Alexa Still's new recording released this month on Oberlin Conservatory's house label, titled Wish, includes seven works for flute written by Valerie Coleman.
Increasingly known for her work as a composer, Coleman is a Grammy-nominated flutist, entrepreneur, educator, and a founder of the award-winning Imani Winds.
Still, Oberlin's flute professor since 2011, has 28 recordings to her credit and is known internationally for her many releases on the Koch International Classics label. Wish is her fifth Oberlin Music recording.
The album, recorded between July 2020 and April 2022 in the Conservatory's Clonick Recording Studio and Warner Concert Hall, features the recording premieres of five pieces.
Pianist Evan Hines '16 was Still's primary collaborator on the project; six of the works on the album are for flute with piano. Hines, previously a member of the collaborative piano staff at Oberlin, is a founder of A Seat at the Piano. This resource and database for pianists and teachers is dedicated to promoting inclusion in piano repertoire. Hines has presented on the topic at several regional and national conferences. He is currently completing a doctorate of musical arts at the University of Texas in Austin.
A compelling element of the album is the spoken word contribution of Oberlin College's 15th president, Carmen Twillie Ambar. Poetry by Maya Angelou and Fred D'Aguiar figured prominently in Coleman's creation of three works on the album. Ambar's readings of Angelou's "Human Family" and "Elegy" and D'Aguiar's "Wish" connect listeners directly to the narratives illustrated musically by Coleman.
The album opens with a reading of "Human Family" and is followed by Coleman's Fanmi Imèn, which is the Haitian Creole translation of the title of Angelou's poem.
Wish is a 12-minute virtuosic dramatic tone poem that depicts the historical journey called Middle Passage, in which Africans were trafficked across the Atlantic by tall ships to be sold into slavery.
The recording premieres on the album are a collection of compositions written between 2015-2020—Requiem Milonga, Danza de la Mariposa, and Amazonia, as well as the two pieces with poetic roots in Angelou's works—Fanmi Imèn ("Human Family") and Elegy.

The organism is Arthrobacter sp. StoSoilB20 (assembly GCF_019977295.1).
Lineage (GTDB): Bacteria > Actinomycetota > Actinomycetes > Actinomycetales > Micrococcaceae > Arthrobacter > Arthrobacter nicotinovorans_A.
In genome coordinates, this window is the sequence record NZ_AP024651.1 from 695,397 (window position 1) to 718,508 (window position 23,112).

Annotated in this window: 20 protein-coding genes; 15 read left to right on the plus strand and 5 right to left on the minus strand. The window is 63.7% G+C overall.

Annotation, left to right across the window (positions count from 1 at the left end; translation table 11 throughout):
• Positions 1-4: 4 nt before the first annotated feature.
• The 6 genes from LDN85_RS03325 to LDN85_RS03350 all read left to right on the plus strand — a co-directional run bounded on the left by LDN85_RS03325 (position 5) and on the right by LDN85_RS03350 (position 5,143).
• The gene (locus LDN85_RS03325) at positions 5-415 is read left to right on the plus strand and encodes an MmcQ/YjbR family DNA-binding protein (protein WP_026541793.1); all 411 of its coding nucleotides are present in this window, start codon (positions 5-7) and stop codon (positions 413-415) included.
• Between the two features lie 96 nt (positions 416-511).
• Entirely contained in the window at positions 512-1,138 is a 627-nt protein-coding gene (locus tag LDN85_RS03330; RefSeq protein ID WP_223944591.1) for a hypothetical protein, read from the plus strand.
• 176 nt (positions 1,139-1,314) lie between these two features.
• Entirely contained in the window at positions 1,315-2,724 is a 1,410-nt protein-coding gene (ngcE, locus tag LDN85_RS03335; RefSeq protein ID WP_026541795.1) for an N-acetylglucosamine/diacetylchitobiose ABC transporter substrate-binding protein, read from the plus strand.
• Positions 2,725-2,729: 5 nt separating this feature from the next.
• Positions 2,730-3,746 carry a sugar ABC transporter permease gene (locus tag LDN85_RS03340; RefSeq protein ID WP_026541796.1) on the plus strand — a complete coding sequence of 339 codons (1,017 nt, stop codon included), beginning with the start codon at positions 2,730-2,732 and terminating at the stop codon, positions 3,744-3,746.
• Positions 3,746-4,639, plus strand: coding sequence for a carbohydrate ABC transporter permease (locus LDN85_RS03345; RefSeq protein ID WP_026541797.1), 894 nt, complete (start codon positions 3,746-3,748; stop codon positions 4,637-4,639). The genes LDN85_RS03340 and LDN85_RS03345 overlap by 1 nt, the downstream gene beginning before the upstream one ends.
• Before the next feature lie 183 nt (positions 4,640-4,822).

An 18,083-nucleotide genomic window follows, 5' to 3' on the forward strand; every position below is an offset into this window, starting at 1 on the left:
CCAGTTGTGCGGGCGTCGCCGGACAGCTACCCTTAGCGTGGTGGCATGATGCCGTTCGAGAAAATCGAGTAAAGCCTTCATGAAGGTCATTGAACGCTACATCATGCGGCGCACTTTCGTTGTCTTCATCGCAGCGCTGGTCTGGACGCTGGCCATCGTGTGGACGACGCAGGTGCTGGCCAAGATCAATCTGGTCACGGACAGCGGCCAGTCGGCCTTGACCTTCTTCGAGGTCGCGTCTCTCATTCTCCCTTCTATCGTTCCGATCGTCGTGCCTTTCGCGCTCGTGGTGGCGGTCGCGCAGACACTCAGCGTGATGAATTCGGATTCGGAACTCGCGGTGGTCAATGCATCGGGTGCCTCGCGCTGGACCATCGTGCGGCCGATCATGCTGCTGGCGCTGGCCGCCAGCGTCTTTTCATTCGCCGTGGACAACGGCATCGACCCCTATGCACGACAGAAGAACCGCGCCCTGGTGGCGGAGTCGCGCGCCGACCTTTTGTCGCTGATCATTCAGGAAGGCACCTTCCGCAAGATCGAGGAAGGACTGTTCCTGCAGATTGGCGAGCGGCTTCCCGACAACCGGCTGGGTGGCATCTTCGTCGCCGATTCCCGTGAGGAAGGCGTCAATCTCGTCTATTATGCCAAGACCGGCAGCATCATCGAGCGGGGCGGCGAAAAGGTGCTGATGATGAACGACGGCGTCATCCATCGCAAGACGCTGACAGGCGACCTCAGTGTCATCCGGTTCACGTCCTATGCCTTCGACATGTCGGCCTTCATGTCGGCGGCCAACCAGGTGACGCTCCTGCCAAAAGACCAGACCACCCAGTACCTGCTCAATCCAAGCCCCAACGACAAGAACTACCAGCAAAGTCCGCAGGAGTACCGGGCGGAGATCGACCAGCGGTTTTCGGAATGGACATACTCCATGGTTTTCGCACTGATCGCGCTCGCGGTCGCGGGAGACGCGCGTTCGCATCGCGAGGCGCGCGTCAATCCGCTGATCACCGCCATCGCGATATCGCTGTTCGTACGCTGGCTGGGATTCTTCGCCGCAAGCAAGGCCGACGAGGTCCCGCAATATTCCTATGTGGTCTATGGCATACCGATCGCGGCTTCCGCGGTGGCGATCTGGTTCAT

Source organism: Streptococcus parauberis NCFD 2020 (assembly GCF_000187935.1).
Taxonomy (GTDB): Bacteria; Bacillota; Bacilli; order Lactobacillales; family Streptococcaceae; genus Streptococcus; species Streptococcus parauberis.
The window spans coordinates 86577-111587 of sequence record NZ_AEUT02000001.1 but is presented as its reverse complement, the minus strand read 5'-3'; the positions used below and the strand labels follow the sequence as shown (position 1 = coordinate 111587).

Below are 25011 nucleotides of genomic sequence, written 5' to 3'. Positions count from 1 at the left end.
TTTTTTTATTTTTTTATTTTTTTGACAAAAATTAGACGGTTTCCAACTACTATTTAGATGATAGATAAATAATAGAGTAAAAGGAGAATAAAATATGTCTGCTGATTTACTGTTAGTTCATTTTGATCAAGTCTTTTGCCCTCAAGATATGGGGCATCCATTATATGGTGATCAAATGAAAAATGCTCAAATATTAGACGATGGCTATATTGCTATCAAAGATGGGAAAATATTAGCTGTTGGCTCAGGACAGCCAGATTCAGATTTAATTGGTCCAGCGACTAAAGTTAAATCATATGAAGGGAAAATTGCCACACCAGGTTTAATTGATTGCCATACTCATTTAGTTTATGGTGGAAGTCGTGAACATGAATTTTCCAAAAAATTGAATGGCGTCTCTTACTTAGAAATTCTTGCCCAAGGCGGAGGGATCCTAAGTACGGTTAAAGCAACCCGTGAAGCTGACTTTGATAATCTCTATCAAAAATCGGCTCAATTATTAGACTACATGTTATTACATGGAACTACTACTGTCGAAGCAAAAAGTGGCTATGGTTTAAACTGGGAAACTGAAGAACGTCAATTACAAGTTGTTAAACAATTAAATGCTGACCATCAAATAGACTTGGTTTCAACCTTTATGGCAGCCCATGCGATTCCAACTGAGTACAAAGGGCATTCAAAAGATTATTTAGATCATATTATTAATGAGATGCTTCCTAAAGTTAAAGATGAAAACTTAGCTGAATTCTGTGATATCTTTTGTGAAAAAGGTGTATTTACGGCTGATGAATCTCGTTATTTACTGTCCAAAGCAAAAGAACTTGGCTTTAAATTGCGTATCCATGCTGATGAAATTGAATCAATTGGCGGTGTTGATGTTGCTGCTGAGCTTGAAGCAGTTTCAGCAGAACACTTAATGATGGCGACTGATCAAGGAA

Still also includes the four character pieces of Legends, geared to intermediate players, but also suitable for recitals and accessible for family concerts.
On the album's closing work, Elegy, an eight-member flute ensemble joined Still. Elegy was written for Still and Uptown Flutes, a professional flute octet in New York, for a premiere performance at the 2015 National Flute Association Convention. The ensemble on this recording is conducted by Timothy Weiss and features students from Still's Oberlin studio performing on piccolo, flute, alto flute, and bass flute.
In much of Coleman's artistic output, she uses her medium to share stories of her ancestors as a way to transform listeners. And people are listening. Along with creating a wealth of repertoire that has become a cornerstone within American chamber music, Coleman has earned accolades that include The Washington Post’s 2020 Top 35 Women Composers and Performance Today’s 2020 Classical Woman of the Year. She is also the first African-American woman to be commissioned by the Philadelphia Orchestra and the Metropolitan Opera. In an interview for New Music USA, she said, "it's my job to create music that allows that transformative power to happen."
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